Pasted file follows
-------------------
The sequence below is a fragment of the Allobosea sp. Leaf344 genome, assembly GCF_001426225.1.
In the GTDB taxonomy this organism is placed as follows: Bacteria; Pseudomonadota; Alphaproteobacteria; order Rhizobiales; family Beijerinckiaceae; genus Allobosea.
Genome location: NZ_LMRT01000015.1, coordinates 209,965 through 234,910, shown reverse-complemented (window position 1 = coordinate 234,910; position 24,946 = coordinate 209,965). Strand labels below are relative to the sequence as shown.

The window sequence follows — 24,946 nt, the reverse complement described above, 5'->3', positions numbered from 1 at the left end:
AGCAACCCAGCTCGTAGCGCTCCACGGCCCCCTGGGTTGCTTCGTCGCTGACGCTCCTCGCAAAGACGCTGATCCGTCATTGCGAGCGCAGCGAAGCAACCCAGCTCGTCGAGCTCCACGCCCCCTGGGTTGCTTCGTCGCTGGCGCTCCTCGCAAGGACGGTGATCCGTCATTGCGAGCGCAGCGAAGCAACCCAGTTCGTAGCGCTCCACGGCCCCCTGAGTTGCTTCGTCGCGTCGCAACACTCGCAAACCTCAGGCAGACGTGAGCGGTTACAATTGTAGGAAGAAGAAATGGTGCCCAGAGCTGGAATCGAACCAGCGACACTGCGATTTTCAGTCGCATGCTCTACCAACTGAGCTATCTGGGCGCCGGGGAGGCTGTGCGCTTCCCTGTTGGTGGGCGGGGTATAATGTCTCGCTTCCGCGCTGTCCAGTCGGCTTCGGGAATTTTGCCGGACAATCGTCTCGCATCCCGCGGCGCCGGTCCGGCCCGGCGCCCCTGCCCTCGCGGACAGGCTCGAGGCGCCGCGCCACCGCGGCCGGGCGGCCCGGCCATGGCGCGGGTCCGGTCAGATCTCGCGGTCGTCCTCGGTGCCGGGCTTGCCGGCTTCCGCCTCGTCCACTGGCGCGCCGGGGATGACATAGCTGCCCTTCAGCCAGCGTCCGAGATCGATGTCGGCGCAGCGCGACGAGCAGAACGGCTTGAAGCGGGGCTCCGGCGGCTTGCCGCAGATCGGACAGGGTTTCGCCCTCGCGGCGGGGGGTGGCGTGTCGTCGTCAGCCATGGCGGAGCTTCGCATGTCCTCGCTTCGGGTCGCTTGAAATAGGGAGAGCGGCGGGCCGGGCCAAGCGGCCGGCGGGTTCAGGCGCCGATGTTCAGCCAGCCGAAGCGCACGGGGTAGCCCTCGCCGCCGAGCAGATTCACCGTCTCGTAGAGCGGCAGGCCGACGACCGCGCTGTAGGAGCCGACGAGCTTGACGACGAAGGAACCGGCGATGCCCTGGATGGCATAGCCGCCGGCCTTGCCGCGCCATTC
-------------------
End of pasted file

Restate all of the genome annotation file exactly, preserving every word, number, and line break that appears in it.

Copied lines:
The sequence below is a fragment of the Allobosea sp. Leaf344 genome, assembly GCF_001426225.1.
In the GTDB taxonomy this organism is placed as follows: Bacteria; Pseudomonadota; Alphaproteobacteria; order Rhizobiales; family Beijerinckiaceae; genus Allobosea.
Genome location: NZ_LMRT01000015.1, coordinates 209,965 through 234,910, shown reverse-complemented (window position 1 = coordinate 234,910; position 24,946 = coordinate 209,965). Strand labels below are relative to the sequence as shown.

The window sequence follows — 24,946 nt, the reverse complement described above, 5'->3', positions numbered from 1 at the left end:
AGCAACCCAGCTCGTAGCGCTCCACGGCCCCCTGGGTTGCTTCGTCGCTGACGCTCCTCGCAAAGACGCTGATCCGTCATTGCGAGCGCAGCGAAGCAACCCAGCTCGTCGAGCTCCACGCCCCCTGGGTTGCTTCGTCGCTGGCGCTCCTCGCAAGGACGGTGATCCGTCATTGCGAGCGCAGCGAAGCAACCCAGTTCGTAGCGCTCCACGGCCCCCTGAGTTGCTTCGTCGCGTCGCAACACTCGCAAACCTCAGGCAGACGTGAGCGGTTACAATTGTAGGAAGAAGAAATGGTGCCCAGAGCTGGAATCGAACCAGCGACACTGCGATTTTCAGTCGCATGCTCTACCAACTGAGCTATCTGGGCGCCGGGGAGGCTGTGCGCTTCCCTGTTGGTGGGCGGGGTATAATGTCTCGCTTCCGCGCTGTCCAGTCGGCTTCGGGAATTTTGCCGGACAATCGTCTCGCATCCCGCGGCGCCGGTCCGGCCCGGCGCCCCTGCCCTCGCGGACAGGCTCGAGGCGCCGCGCCACCGCGGCCGGGCGGCCCGGCCATGGCGCGGGTCCGGTCAGATCTCGCGGTCGTCCTCGGTGCCGGGCTTGCCGGCTTCCGCCTCGTCCACTGGCGCGCCGGGGATGACATAGCTGCCCTTCAGCCAGCGTCCGAGATCGATGTCGGCGCAGCGCGACGAGCAGAACGGCTTGAAGCGGGGCTCCGGCGGCTTGCCGCAGATCGGACAGGGTTTCGCCCTCGCGGCGGGGGGTGGCGTGTCGTCGTCAGCCATGGCGGAGCTTCGCATGTCCTCGCTTCGGGTCGCTTGAAATAGGGAGAGCGGCGGGCCGGGCCAAGCGGCCGGCGGGTTCAGGCGCCGATGTTCAGCCAGCCGAAGCGCACGGGGTAGCCCTCGCCGCCGAGCAGATTCACCGTCTCGTAGAGCGGCAGGCCGACGACCGCGCTGTAGGAGCCGACGAGCTTGACGACGAAGGAACCGGCGATGCCCTGGATGGCATAGCCGCCGGCCTTGCCGCGCCATTC